In the other corner, meanwhile, you have the recent survey by the Universities of California and Pennsylvania which found that most Americans don't want tailored advertising and object to being tracked. It's going to be a tough sell to both the legislators and the users. ®
"I've been web-connected for nearly 15 years, have seen endless online ads for all sorts of goods and services, and can count on the fingers of one hand (with several unused) the number of times any online ad has influenced my behavior as a consumer"
The problem is that is only your perception, and you probably HAVE been infulenced, but not realised it. That is why I hate advertising. It works best for something you don't normally buy. The bastards in the marketing houses know full well that if you see the product label for their ignominious product, even if it is just to close the window each day, then come the day you are actually looking for one of whatever it is, and you are confronted by 3 different brands of it on the shelf, or on the page before you, you will subconciously, and that is the key, *subconciously*, choose the one you have seen before. They know it works or they wouldn't spend squillions on it.
That's apart from the subliminal voiceovers and bullshit music playing in clothes shops where they have evidence that playing music that people will associate with feeling good, (oh I remember this was playing when I was on holiday and had such a good time) makes them relax and let their guards down and buy stuff on impulse. It doesn't matter that you know it is being done, it still works. Advertising is mass manipulation bordering on abuse in my book, bastards.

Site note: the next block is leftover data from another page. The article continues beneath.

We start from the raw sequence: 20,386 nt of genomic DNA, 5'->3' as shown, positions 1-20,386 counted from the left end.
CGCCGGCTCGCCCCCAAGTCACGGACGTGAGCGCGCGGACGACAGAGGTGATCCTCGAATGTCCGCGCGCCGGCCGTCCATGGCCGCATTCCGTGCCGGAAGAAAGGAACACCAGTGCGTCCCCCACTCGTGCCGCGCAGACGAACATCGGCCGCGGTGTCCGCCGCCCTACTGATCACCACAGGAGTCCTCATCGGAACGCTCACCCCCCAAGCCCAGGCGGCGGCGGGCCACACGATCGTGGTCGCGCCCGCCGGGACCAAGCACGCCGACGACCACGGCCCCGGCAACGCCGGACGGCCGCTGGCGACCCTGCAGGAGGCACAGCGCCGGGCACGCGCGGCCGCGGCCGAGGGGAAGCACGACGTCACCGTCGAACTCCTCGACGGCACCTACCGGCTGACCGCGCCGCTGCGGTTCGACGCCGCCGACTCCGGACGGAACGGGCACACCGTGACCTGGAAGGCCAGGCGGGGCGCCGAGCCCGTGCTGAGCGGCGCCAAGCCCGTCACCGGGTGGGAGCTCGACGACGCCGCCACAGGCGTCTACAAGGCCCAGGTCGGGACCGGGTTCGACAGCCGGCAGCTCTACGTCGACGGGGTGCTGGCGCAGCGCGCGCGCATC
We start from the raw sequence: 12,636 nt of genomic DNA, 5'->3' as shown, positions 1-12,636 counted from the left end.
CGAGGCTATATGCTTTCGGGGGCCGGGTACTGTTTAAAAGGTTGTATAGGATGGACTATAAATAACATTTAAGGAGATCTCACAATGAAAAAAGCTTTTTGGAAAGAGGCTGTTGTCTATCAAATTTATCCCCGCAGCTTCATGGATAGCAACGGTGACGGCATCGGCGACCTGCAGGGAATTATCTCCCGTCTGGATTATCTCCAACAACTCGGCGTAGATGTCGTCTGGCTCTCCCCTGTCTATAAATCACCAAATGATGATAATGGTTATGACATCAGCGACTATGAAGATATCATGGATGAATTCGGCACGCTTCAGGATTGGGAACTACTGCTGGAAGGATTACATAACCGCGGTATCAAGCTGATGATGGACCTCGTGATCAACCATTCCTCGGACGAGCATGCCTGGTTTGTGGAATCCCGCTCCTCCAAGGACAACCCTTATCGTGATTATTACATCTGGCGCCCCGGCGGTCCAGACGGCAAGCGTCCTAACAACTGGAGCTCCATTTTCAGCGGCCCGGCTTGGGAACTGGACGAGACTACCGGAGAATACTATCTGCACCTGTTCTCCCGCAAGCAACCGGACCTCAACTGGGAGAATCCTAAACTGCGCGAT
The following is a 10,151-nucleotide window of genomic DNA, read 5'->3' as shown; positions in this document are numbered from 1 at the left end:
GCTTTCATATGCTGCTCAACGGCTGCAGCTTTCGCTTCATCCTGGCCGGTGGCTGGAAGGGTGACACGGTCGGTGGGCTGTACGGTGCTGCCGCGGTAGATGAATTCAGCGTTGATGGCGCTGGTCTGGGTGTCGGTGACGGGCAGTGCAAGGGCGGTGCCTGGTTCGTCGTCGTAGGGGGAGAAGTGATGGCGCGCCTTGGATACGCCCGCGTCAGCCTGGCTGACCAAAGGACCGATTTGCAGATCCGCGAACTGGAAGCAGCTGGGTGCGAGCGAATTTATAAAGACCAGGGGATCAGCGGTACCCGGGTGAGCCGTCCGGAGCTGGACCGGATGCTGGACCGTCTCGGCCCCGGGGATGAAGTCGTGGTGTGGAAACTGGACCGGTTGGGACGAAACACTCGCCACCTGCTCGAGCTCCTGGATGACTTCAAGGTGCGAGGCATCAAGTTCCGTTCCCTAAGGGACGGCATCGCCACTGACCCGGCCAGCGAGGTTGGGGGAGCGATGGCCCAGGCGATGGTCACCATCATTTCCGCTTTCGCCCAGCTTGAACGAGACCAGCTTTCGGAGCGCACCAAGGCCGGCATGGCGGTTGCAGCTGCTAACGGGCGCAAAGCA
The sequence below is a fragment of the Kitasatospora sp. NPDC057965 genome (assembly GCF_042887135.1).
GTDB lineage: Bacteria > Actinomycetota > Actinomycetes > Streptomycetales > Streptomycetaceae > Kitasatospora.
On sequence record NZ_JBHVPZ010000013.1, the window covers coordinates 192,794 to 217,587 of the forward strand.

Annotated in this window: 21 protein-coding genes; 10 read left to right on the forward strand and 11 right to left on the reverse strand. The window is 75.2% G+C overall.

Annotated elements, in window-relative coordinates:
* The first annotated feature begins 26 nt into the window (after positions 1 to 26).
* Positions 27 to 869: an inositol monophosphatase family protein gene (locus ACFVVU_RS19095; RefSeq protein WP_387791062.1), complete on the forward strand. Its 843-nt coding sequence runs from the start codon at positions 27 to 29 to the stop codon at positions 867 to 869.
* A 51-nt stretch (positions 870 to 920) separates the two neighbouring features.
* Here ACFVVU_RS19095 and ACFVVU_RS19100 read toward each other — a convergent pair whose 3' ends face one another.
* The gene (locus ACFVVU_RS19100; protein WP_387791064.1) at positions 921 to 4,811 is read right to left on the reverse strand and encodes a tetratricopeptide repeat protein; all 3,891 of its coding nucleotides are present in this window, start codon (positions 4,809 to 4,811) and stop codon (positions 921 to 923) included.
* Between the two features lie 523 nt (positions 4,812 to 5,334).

Scary how close they came to pulling this off though...
I remember right at the start after reading the reg article "What about the MP's and Police communicating via the web?" it was obvious that the possible blackmail implications alone should have had the government shutting Phorm down.
But the links between:
The big telco who supported Phorm.
Were a little scary.
The big telco who supported Phorm has always been close to Big Government.
So was it an agreement of some kind? The thin edge of the wedge?
Or was it simply a huge get Rich Quick Scheme, and a lot of the Old Boys Network were asked to help out for a cut of the take?
I don't know but its only because of thinks like the Downing Street Petition and WriteToThem that we got people to listen up.
Also I have a much higher option of the EU after having seen just how far our government let us down in protecting us here.
Well done everyone :)
Oh and... Die Phorm DIE!
Marketers are scammers and liars, one and all
They not only lie to would-be consumers, but to the industries that pay for their services. They are selling to their employers a cock-and-bull story that denies the awful truth: namely, that advertising, by and large, DOES NOT WORK.
I've been web-connected for nearly 15 years, have seen endless online ads for all sorts of goods and services, and can count on the fingers of one hand (with several unused) the number of times any online ad has influenced my behavior as a consumer.
The only form of advertising online that works is Amazon's "People who bought this also bought..." system.
Madison Avenue is a house of cards, an emperor with no clothes, and I am the little boy who points out the obvious.